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Does Eating Red Meat Shorten Your Life??

This may come as a surprise to many meat lovers, but a new study published in the American Journal of Clinical Nutrition suggests that there may be a connection to increased mortality and eating red meat.

The study, which examined nearly 75,000 men and women in Sweden over the course of 15 years, examined the connection between eating red meat and decreased lifespan. Each participant completed a questionnaire regarding their dietary habits, smoking, physical activity, alcohol and other lifestyle factors. 

Regarding red meat consumption, nearly 100 items on the questionnaire were related to the frequency and type of red meats that the participants ate. Both processed (e.g., sausage, hot dogs, cold cuts) and unprocessed (fresh pork, beef and veal) meats were assessed. Survival rates were calculated based on the total amount of red meat consumed.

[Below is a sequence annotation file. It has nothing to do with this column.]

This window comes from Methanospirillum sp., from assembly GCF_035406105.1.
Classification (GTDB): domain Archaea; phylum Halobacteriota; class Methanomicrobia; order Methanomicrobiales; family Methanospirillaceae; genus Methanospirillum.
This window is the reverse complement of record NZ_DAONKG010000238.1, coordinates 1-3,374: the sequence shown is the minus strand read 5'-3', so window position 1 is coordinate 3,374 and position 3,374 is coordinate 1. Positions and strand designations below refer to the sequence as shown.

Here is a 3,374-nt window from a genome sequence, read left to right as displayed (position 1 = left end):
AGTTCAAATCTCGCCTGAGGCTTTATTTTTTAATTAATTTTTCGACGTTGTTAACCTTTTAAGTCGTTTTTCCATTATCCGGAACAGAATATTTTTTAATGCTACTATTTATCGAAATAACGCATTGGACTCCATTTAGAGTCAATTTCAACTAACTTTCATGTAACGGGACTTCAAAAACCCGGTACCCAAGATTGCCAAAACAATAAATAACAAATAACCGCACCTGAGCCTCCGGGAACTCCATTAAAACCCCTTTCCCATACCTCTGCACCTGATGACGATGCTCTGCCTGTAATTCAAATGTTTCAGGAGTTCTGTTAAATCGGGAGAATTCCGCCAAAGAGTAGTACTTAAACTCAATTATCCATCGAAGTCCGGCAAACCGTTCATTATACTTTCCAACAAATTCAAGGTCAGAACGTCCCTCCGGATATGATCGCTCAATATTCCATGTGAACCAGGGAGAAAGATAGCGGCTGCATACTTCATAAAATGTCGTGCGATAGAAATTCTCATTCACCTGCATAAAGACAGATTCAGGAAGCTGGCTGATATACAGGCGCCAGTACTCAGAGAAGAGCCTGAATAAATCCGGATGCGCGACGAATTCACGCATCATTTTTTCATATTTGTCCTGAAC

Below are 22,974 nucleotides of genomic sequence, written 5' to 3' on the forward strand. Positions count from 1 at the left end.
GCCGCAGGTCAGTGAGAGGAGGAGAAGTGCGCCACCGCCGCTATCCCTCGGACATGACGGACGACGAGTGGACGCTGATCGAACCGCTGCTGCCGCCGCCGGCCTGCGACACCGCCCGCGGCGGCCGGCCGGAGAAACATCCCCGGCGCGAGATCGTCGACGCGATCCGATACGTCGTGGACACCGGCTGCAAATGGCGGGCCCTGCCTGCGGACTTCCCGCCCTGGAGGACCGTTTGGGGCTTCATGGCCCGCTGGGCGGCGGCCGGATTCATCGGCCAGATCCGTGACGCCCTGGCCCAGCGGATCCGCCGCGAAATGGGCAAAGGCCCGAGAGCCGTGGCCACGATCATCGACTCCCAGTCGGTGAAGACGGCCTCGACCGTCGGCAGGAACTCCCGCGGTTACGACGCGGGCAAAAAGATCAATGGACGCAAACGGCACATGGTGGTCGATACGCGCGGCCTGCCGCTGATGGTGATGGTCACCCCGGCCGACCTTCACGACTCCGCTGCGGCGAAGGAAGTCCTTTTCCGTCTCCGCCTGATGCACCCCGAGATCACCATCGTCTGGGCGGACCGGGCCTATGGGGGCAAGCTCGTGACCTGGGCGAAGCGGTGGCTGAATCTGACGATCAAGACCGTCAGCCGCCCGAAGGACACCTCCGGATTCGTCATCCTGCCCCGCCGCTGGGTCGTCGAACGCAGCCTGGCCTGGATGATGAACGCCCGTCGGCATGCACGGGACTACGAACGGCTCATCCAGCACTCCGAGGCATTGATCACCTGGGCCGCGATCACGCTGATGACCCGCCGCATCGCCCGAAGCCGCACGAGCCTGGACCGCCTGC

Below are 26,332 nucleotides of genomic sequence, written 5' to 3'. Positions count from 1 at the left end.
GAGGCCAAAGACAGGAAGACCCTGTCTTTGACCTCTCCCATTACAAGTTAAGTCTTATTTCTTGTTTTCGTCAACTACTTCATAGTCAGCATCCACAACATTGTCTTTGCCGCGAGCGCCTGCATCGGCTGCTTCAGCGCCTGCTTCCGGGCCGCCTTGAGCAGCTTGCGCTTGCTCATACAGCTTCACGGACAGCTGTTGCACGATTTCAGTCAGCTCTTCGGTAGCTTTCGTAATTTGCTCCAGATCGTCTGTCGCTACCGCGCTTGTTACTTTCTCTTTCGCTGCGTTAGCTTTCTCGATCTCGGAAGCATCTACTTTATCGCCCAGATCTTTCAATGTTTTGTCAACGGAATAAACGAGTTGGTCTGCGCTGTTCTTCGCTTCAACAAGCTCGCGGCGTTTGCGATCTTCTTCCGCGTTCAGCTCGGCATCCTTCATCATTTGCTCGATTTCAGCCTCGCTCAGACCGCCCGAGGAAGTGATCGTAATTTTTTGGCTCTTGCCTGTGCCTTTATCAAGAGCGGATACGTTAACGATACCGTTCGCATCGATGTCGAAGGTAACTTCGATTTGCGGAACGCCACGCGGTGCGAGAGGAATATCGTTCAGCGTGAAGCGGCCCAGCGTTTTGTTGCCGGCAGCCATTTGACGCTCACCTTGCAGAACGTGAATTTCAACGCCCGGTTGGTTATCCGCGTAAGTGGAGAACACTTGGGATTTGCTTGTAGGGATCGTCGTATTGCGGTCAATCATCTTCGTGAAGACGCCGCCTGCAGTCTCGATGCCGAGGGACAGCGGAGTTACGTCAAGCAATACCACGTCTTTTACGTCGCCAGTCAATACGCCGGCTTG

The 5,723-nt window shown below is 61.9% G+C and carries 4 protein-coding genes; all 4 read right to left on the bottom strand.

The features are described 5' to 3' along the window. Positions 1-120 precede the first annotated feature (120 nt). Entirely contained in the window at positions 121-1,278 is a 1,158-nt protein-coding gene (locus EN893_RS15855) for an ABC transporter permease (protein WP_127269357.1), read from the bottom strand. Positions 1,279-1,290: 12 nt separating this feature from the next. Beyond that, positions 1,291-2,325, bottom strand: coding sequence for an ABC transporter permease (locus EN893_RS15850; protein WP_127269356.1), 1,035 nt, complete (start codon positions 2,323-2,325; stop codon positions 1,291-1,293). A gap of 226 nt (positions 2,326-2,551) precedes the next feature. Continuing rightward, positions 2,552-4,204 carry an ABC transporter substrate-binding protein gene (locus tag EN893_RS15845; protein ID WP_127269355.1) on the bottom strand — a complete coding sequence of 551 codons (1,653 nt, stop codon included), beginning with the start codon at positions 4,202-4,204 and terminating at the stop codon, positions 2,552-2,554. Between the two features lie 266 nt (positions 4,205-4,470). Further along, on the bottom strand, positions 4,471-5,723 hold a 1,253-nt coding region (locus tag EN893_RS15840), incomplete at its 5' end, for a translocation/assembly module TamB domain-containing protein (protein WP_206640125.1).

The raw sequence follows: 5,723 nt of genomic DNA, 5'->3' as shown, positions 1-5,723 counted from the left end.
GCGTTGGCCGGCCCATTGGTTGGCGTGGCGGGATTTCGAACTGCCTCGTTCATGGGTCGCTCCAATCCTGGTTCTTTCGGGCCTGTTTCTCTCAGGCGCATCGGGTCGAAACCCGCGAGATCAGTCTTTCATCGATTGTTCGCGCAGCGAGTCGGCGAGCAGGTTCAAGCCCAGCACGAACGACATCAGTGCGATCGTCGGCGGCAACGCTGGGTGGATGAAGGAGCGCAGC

During the 15-year-long study, over 16,000 of the participants died, which is approximately 20% of the population being studied. 

When these results were compared with a control group who never ate red meat and those who ate 300g per day (about 10.5 ounces), it was noted that the average lifespan of the red meat eaters (both processed and unprocessed) was about two years shorter. Even shorter lifespans were noted for participants who consumed large amounts of processed meats.

Processed meat is thought to have a greater negative effect on lifespan because it does not contain the nutrients that are found in unprocessed foods. Unprocessed red meat does contain large amounts of zinc and protein, which are both important for good health. When processed, chemicals are added, including sulphites, that could lead to negative health effects.

If you have been considering cutting back on red meat, now might be a good time to put that plan into action. Even if you do like to eat red meat and do not want to give it up entirely, steer clear of processed versions, and enjoy high quality, lean red meats more sparingly than you may have been accustomed to. 

Further research is needed to determine the specific connections. Opt for organic whenever possible!


SOURCES:; Image courtesy of Sura Nualpradid /